Or maybe you'll be the one to miss most of what matters (or just organize things in a convoluted way)... I've been writing some PT's and when you read the model answers it seems a lot easier than it actually is.


I've done about 10 PT in each class and it just seems to me that getting an answer like the model student answer isn't that difficult. Obv I don't expect to get all the possible points, but I don't think there is anything special about the model student answers. It just seems to easy.

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JazzOne
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Re: 1L Exam Prep and Motivation Thread

Postby JazzOne » Sat Dec 04, 2010 2:23 pm

kalvano wrote:Ignore what other people are doing. Do what works for you.

I went into 1L with a very specific plan. Sometime around Thanksgiving last year, I started to get worried when I overheard classmates talking about how they stopped reading for class, and how they were gathering up outlines for the final, and how they were relying on supplements. I freaked out and almost abandoned by plan. Luckily, I stuck to my guns, and it worked out really well for me.

People have different methods for studying. Whenever I am asked to speak to 1Ls about success in law school, my first comment is always, "There is more than one way to succeed in law school."

I'm on law review, for whatever that's worth.

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JCougar
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Re: 1L Exam Prep and Motivation Thread

Postby JCougar » Sat Dec 04, 2010 2:45 pm

Virtually everyone can spot issues and make good arguments on law exams. The ones that get As are the ones that write concisely and get to the point, and know the law cold so they don't have to spend any time thinking and figuring, and can simply get to more issues. If you bullshit or elaborate more than you need (which is what happens when you start feeling unsure of your arguments) then you eat up valuable time you could use spotting other issues. It's all about giving yourself enough time for all the issues. If you read through the question and you see 7 issues and it's a 60-minute question, and it takes you 10 minutes to read it and outline, then you have seven minutes to discuss each issue. It shouldn't take you more than three minutes to identify the issue and spell out the standards that decide the issue. Then you have another 4 to apply the facts to that issue, and usually some facts will go one way and some facts will go another way, so it makes your counterargument naturally.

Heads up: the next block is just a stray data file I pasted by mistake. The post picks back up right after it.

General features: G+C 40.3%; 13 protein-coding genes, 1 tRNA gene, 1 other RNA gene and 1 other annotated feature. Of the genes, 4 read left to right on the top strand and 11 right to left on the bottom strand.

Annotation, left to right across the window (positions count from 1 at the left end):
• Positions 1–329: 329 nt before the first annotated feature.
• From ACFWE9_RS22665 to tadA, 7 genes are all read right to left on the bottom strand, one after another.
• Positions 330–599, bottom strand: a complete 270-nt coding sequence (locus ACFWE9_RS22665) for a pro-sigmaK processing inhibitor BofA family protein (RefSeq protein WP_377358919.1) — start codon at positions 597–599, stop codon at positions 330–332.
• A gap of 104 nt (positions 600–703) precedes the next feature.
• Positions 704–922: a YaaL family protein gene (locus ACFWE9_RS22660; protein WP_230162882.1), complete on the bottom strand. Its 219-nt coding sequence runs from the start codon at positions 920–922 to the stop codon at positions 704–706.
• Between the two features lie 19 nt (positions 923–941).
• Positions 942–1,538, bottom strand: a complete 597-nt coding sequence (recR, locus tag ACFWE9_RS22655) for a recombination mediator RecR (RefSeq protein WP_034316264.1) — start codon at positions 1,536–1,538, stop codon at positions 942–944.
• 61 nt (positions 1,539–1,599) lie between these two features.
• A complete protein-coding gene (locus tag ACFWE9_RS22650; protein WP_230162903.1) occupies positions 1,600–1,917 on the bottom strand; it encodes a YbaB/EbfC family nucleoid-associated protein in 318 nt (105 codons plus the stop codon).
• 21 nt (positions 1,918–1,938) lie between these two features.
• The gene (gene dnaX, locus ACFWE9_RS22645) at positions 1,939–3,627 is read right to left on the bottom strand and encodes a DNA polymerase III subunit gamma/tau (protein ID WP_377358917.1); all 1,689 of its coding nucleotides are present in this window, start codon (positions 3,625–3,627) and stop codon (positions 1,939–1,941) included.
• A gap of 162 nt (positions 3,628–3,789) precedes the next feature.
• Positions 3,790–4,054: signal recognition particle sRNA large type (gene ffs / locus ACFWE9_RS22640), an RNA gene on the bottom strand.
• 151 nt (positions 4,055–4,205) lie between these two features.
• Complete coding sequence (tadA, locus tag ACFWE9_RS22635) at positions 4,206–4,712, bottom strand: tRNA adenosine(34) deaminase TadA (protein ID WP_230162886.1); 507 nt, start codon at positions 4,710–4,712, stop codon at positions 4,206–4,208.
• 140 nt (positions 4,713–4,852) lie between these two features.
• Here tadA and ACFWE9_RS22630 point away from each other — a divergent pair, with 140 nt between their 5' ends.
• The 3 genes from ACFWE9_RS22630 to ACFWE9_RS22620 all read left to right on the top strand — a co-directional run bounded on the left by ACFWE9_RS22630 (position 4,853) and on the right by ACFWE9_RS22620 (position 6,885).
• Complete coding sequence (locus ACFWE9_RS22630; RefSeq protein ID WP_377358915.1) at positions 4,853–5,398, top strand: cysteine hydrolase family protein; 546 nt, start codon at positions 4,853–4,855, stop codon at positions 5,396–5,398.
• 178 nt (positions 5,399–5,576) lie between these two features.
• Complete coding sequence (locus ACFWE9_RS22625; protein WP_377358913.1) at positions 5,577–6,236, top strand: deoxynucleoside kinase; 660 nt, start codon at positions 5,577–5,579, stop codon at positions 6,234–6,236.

I've been told by someone who did extremely well (and I've experienced it on my practice exams) to treat law school exams like video games and you should attack them with the mentality of simply "racking up the points" rather than making yourself sound smart. You can't waste time waxing poetic or trying to out-do Cardozo in coming to your conclusions.

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dailygrind
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Re: 1L Exam Prep and Motivation Thread

Postby dailygrind » Sat Dec 04, 2010 3:04 pm

uwb09 wrote:This, my criminal law prof told us that his final last year, the highest score was like 75% of the possible points, and the median score was around 40%. If a professor is doing it right, there is no way in hell to get anywhere near a perfect point score on a law exam, and that fact alone will separate the curve

also, you'd be surprised how many people have brain-lapses on exam (myself included) and will forget little things, that others won't, it has a way of working itself out

as stated, just do the best you can do, use what you've learned, use what works best for you, and learn to move on


i've done a shit ton of practice tests for my contracts class, and that's usually the distribution too. there are some years where the highest grade is like a 50%. truly nerve wracking stuff when you're taking it, i'm sure.

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bostonian
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Re: 1L Exam Prep and Motivation Thread

Postby bostonian » Sat Dec 04, 2010 3:35 pm

JCougar wrote:I've been told by someone who did extremely well (and I've experienced it on my practice exams) to treat law school exams like video games...


I would love to do this to my exams:
--ImageRemoved--

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Holly Golightly
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Re: 1L Exam Prep and Motivation Thread

Postby Holly Golightly » Sat Dec 04, 2010 3:51 pm

bostonian wrote:
JCougar wrote:I've been told by someone who did extremely well (and I've experienced it on my practice exams) to treat law school exams like video games...


I would love to do this to my exams:
--ImageRemoved--

Unfortunately you're only allowed to do that in CLR presentations.